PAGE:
About The Author

Paul Howey

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Mar

3 / 2015

The Simple Method To Make Any Business More Profitable, Permanently

Thanks to guest blogger Mike Michalowicz for sharing his advice with the Wave community. Mike is the entrepreneur behind three multi-million dollar companies and he is also the co-founder of Profit First Professionals, an organization that certifies accountants and bookkeepers in the Profit First method. If you're a Wave Pro, be sure to join this awesome group to help your small business clients put the Profit First method into practice. A big thanks to Mike for the work he does to educate and liberate business owners around the globe. 

The Simple Method To Make Any Business More Profitable, Permanently
by Mike Michalowicz

The formula for profitability has been established for ages. Every business owner, CEO, freelancer and entrepreneur knows it. It is even required, in the US by Generally Accepted Accounting Principles (GAAP), which in turn is enforced by the SEC in the United States and the International Accounting Standards Board internationally.

Using GAAP or not, the fundamental profit formula is the same:

Sales – Expenses = Profit

There is just one problem… The formula doesn’t generate profits. There is a reason that 21 million out of 28 million small businesses in the US are surviving check to check. It’s not that 21 million people are smart enough to start and build a business, yet not smart enough to turn a profit – its that they are relying on a flawed formula. Sales – Expenses = Profit is a lie. The formula prohibits profit.

Logically, of course, the formula is sound. A business must first sell in order to generate inbound cash flow. Then the business deducts the expenses utilized to deliver its product or service and to run its operations. What remains is profit. Profit, effectively, is a leftover.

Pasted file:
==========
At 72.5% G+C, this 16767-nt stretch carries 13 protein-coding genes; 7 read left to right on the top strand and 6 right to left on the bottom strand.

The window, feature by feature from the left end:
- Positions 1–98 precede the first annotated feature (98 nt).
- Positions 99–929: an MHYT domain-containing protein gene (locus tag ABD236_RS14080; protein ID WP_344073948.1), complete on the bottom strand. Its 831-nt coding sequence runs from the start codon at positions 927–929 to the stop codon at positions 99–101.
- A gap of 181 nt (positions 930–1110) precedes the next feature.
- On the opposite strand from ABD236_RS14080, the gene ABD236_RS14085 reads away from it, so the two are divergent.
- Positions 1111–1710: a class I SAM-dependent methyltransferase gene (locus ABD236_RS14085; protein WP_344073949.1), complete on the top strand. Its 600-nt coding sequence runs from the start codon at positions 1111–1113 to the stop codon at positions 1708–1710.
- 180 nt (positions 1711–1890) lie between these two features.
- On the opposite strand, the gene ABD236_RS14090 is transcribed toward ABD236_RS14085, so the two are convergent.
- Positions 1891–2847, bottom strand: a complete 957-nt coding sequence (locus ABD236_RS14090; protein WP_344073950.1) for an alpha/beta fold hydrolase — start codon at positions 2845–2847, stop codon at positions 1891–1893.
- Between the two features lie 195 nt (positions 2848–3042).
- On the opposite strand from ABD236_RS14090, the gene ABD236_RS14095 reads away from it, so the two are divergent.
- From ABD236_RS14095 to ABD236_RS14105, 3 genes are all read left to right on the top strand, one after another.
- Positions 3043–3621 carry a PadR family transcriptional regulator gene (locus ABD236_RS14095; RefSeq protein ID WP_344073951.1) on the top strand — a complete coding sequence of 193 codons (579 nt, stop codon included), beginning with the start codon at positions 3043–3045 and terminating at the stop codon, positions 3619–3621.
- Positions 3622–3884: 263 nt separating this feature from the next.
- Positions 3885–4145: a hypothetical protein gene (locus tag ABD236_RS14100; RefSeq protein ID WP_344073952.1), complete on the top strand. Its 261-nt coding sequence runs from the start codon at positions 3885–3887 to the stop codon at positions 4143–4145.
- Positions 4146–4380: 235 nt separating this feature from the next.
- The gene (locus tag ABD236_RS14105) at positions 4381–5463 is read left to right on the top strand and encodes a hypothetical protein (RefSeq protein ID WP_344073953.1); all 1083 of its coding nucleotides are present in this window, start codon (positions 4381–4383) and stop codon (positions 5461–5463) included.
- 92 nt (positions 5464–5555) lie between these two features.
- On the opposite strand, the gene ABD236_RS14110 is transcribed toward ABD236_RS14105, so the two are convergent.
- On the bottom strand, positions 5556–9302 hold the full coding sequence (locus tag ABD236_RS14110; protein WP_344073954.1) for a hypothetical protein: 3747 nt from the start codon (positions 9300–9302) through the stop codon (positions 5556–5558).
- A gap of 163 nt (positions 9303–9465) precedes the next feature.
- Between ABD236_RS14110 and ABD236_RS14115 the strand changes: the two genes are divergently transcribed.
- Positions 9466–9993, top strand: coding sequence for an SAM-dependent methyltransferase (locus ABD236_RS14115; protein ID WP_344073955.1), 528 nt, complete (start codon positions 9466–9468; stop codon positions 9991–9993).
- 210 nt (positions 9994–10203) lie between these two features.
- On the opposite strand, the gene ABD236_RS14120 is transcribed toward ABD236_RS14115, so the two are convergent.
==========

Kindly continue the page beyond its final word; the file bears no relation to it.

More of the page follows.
While the GAAP formula makes logical sense, it ignores the fact that it is managed by people. We are, first and foremost, emotional beings, prone to ignore (or even defy) logic.

Cyril Northcote Parkinson, in his famous bestseller Parkinson’s Law, proposed that “work expands so as to fill the time available for its completion.” His theory has been generalized to state “The demand upon a resource tends to expand to match the supply of the resource.”

Arguably, money is the ultimate resource. In GAAP’s “Sales – Expenses = Profit” formula, the business owner sees the cumulative deposits (resource) from sales and has a propensity to conclude that all the money is available for expenses (the demand expands to match the supply). The new equipment purchase is justified because the money is there. A new hire starts, because the money is there. Profit? It is an afterthought. Therefore, there rarely is any.

Now consider a new formula, where a business takes profit first:

Sales – Profit = Expenses

Mathematically the formula is identical to GAAP’s. But from the perspective of human behavior, the Profit First formula is radically different. In the Profit First formula a preset percentage of deposits generated through sales are first allocated to profit. The remainder is used to pay expenses.

In practice, as deposits from sales come in a predetermined percentage, for example 15%, is immediately transferred to a separate profit account. The remainder is available for the business leader to run business as usual. The business owner will see his available cash (which has had the profit already deducted) and make decisions accordingly. The new equipment purchase may be delayed, or a more cost effective alternative may be found. A new hire won’t be made because the money is not there, and perhaps the entrepreneur will conclude was unnecessary in the first place.

While I have co-founded, built and sold two multi-million dollar technology service firms, admittedly they were never truly profitable. Every increase in revenue seemed to be matched with an even greater increase in expenses. Every day I checked (and still do) my bank balances. As the balances would climb and fall, so would my confidence and my spending. I lavishly incurred new, unnecessary expenses when my bank account was fat. I panicked when it was thin.